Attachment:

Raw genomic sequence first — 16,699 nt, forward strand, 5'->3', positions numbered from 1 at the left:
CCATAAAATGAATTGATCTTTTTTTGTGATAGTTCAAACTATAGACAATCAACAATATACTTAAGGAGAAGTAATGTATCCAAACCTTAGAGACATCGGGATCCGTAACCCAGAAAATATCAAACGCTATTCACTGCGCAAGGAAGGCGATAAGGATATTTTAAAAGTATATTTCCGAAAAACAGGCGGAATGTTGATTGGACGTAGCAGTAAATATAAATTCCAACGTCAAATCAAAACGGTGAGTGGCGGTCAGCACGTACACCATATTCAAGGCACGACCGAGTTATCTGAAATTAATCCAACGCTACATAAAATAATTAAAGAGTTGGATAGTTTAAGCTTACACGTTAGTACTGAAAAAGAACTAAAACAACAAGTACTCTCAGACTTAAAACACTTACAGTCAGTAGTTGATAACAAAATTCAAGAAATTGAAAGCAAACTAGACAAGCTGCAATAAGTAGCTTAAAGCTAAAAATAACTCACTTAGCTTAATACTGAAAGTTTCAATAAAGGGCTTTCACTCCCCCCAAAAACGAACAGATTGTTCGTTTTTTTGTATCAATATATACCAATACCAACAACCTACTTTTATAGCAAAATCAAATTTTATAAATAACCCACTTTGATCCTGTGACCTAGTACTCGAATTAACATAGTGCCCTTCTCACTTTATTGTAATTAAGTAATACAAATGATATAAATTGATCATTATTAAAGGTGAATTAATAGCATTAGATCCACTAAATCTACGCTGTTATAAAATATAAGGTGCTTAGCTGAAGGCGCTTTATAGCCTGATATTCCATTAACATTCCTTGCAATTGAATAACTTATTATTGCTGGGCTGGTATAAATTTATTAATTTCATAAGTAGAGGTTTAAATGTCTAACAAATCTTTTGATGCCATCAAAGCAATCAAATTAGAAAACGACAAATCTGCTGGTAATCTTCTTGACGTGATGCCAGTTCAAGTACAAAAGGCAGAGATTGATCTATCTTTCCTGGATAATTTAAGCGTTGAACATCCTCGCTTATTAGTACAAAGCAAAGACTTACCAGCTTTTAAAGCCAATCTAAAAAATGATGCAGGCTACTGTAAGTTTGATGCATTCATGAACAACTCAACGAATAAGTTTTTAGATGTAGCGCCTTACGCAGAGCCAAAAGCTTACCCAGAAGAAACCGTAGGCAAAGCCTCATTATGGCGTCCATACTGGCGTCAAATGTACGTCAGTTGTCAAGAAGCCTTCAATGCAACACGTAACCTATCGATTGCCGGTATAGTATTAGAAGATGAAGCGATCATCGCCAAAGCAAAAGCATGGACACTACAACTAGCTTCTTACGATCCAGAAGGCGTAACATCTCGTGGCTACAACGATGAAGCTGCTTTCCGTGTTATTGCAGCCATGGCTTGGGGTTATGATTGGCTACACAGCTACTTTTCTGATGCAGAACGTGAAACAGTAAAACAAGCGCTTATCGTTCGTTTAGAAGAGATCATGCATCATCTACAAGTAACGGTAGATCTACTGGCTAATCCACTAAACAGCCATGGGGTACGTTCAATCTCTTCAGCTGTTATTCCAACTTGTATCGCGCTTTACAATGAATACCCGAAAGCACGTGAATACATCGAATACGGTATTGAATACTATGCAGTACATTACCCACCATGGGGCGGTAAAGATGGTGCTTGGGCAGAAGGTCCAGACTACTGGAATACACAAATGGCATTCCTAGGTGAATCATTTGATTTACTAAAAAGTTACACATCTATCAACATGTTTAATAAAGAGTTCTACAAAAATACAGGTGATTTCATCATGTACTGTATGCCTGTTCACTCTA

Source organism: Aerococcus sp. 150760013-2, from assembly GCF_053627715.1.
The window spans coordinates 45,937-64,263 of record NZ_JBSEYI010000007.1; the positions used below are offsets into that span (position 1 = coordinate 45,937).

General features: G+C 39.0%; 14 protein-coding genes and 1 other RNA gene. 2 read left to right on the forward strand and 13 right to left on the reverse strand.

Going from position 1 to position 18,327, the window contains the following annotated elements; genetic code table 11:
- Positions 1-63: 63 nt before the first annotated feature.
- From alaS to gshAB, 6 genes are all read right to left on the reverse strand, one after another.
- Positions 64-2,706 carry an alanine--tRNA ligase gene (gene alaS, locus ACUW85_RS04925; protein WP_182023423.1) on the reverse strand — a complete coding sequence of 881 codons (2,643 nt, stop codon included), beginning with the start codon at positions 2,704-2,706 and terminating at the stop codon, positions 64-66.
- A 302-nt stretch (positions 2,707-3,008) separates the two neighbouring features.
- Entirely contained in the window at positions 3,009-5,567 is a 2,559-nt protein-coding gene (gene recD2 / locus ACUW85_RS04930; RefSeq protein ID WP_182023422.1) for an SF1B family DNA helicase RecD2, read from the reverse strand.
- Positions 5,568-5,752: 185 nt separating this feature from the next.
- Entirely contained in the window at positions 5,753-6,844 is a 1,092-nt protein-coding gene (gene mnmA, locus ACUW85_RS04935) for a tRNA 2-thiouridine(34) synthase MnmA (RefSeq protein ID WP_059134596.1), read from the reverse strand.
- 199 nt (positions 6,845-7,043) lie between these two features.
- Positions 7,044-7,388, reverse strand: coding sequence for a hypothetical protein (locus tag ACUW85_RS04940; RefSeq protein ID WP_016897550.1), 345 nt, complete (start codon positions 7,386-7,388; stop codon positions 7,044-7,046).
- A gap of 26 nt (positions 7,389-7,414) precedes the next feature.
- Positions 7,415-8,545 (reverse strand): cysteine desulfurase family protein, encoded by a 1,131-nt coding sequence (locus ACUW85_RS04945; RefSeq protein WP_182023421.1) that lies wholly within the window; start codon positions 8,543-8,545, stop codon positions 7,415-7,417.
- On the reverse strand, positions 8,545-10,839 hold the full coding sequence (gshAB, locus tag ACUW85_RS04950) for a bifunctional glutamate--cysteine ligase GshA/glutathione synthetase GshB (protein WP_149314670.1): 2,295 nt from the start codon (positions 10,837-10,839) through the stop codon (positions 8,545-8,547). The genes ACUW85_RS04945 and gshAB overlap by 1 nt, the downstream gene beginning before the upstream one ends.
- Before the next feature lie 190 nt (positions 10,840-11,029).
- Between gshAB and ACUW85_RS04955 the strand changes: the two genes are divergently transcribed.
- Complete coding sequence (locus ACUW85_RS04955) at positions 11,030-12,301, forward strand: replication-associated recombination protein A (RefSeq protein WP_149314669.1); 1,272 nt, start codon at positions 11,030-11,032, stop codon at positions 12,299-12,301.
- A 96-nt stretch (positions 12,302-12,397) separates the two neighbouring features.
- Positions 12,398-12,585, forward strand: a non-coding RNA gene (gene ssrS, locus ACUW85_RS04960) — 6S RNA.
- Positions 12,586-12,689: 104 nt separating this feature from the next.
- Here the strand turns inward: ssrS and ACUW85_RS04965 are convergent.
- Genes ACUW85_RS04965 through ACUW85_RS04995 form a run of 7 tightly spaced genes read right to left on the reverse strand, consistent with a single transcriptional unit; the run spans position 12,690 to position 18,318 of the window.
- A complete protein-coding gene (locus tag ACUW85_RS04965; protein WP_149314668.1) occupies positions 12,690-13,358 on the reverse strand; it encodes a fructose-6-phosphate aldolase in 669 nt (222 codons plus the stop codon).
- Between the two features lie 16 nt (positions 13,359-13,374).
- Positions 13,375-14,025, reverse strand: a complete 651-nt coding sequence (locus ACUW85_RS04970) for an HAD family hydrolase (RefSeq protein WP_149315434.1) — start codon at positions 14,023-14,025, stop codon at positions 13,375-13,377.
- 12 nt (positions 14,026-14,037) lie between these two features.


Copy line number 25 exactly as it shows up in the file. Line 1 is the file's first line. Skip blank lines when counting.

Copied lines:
- Here the strand turns inward: ssrS and ACUW85_RS04965 are convergent.